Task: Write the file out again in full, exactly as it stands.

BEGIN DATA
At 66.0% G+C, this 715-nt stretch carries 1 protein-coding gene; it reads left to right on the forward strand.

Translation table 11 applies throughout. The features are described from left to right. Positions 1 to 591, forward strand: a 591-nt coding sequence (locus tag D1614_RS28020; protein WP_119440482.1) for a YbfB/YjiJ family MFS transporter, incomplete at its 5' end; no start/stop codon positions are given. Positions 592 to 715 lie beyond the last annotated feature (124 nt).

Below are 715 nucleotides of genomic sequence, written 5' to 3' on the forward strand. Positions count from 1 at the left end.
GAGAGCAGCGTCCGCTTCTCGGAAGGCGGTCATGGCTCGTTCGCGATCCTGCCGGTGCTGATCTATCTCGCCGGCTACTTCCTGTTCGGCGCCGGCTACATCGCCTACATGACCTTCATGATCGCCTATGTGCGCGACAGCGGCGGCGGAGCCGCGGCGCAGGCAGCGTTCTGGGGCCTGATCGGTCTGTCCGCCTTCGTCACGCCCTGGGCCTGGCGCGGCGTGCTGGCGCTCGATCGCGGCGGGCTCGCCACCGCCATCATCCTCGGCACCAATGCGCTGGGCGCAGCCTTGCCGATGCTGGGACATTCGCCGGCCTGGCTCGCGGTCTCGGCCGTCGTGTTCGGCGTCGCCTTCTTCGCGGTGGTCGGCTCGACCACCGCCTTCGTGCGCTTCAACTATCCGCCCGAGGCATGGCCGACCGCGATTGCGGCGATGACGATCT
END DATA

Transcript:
At 66.0% G+C, this 715-nt stretch carries 1 protein-coding gene; it reads left to right on the forward strand.

Translation table 11 applies throughout. The features are described from left to right. Positions 1 to 591, forward strand: a 591-nt coding sequence (locus tag D1614_RS28020; protein WP_119440482.1) for a YbfB/YjiJ family MFS transporter, incomplete at its 5' end; no start/stop codon positions are given. Positions 592 to 715 lie beyond the last annotated feature (124 nt).

Below are 715 nucleotides of genomic sequence, written 5' to 3' on the forward strand. Positions count from 1 at the left end.
GAGAGCAGCGTCCGCTTCTCGGAAGGCGGTCATGGCTCGTTCGCGATCCTGCCGGTGCTGATCTATCTCGCCGGCTACTTCCTGTTCGGCGCCGGCTACATCGCCTACATGACCTTCATGATCGCCTATGTGCGCGACAGCGGCGGCGGAGCCGCGGCGCAGGCAGCGTTCTGGGGCCTGATCGGTCTGTCCGCCTTCGTCACGCCCTGGGCCTGGCGCGGCGTGCTGGCGCTCGATCGCGGCGGGCTCGCCACCGCCATCATCCTCGGCACCAATGCGCTGGGCGCAGCCTTGCCGATGCTGGGACATTCGCCGGCCTGGCTCGCGGTCTCGGCCGTCGTGTTCGGCGTCGCCTTCTTCGCGGTGGTCGGCTCGACCACCGCCTTCGTGCGCTTCAACTATCCGCCCGAGGCATGGCCGACCGCGATTGCGGCGATGACGATCT